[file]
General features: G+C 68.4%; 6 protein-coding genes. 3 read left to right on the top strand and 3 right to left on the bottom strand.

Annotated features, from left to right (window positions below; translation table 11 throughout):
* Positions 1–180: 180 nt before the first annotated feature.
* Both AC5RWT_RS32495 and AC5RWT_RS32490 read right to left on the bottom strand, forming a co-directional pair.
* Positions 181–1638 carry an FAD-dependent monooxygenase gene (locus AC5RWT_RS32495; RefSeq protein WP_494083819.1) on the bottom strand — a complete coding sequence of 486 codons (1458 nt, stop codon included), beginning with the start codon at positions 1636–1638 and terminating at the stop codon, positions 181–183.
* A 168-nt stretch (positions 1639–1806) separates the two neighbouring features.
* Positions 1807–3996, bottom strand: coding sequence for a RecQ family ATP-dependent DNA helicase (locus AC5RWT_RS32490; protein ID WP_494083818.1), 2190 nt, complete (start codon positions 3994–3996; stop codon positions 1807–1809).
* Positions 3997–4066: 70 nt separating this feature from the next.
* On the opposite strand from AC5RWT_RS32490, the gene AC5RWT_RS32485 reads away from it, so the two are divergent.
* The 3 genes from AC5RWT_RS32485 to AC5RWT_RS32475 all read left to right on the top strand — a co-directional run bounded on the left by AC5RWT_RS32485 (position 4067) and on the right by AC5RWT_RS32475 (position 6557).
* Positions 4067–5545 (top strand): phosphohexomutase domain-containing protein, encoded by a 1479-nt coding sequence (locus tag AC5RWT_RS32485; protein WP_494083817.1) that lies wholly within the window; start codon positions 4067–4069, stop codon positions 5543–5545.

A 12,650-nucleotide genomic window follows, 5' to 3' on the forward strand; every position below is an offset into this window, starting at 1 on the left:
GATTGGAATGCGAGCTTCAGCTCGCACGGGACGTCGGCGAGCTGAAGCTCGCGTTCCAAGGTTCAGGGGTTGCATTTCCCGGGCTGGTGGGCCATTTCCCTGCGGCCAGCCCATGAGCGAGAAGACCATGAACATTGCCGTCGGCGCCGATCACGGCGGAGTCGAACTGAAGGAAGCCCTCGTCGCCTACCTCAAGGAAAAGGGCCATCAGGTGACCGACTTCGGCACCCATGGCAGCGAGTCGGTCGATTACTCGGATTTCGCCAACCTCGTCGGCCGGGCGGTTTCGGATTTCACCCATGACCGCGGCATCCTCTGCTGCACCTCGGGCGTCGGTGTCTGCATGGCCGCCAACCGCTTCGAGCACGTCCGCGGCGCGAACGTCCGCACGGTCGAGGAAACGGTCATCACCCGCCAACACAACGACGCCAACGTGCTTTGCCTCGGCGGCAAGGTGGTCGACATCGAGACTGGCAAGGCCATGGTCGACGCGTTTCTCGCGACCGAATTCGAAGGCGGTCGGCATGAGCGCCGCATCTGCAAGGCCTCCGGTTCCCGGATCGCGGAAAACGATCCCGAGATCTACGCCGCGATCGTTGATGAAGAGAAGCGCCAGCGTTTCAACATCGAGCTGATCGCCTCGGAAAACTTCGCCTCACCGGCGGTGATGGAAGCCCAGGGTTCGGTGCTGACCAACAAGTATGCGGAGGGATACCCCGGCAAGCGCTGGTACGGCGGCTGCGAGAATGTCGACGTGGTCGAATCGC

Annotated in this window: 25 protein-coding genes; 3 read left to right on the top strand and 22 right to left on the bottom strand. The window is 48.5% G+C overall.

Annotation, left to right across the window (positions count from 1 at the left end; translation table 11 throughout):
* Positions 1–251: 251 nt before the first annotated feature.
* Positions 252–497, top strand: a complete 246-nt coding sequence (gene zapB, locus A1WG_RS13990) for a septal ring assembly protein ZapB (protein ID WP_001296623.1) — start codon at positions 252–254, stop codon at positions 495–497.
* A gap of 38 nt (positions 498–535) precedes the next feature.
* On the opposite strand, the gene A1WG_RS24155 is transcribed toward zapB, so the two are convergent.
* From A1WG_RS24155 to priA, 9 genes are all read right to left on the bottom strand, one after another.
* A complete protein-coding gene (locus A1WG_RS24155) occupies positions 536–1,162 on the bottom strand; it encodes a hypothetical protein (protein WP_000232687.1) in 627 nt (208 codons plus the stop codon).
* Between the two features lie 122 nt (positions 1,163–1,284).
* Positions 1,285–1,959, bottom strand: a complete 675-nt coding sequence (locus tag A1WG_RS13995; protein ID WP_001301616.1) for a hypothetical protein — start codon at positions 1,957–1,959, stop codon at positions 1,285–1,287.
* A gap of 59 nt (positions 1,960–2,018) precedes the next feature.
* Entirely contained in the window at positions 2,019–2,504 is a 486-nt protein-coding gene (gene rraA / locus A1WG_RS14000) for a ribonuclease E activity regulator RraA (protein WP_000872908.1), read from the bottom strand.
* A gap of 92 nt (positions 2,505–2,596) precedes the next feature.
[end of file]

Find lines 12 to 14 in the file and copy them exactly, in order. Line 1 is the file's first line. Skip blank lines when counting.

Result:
A 12,650-nucleotide genomic window follows, 5' to 3' on the forward strand; every position below is an offset into this window, starting at 1 on the left:
GATTGGAATGCGAGCTTCAGCTCGCACGGGACGTCGGCGAGCTGAAGCTCGCGTTCCAAGGTTCAGGGGTTGCATTTCCCGGGCTGGTGGGCCATTTCCCTGCGGCCAGCCCATGAGCGAGAAGACCATGAACATTGCCGTCGGCGCCGATCACGGCGGAGTCGAACTGAAGGAAGCCCTCGTCGCCTACCTCAAGGAAAAGGGCCATCAGGTGACCGACTTCGGCACCCATGGCAGCGAGTCGGTCGATTACTCGGATTTCGCCAACCTCGTCGGCCGGGCGGTTTCGGATTTCACCCATGACCGCGGCATCCTCTGCTGCACCTCGGGCGTCGGTGTCTGCATGGCCGCCAACCGCTTCGAGCACGTCCGCGGCGCGAACGTCCGCACGGTCGAGGAAACGGTCATCACCCGCCAACACAACGACGCCAACGTGCTTTGCCTCGGCGGCAAGGTGGTCGACATCGAGACTGGCAAGGCCATGGTCGACGCGTTTCTCGCGACCGAATTCGAAGGCGGTCGGCATGAGCGCCGCATCTGCAAGGCCTCCGGTTCCCGGATCGCGGAAAACGATCCCGAGATCTACGCCGCGATCGTTGATGAAGAGAAGCGCCAGCGTTTCAACATCGAGCTGATCGCCTCGGAAAACTTCGCCTCACCGGCGGTGATGGAAGCCCAGGGTTCGGTGCTGACCAACAAGTATGCGGAGGGATACCCCGGCAAGCGCTGGTACGGCGGCTGCGAGAATGTCGACGTGGTCGAATCGC

Annotated in this window: 25 protein-coding genes; 3 read left to right on the top strand and 22 right to left on the bottom strand. The window is 48.5% G+C overall.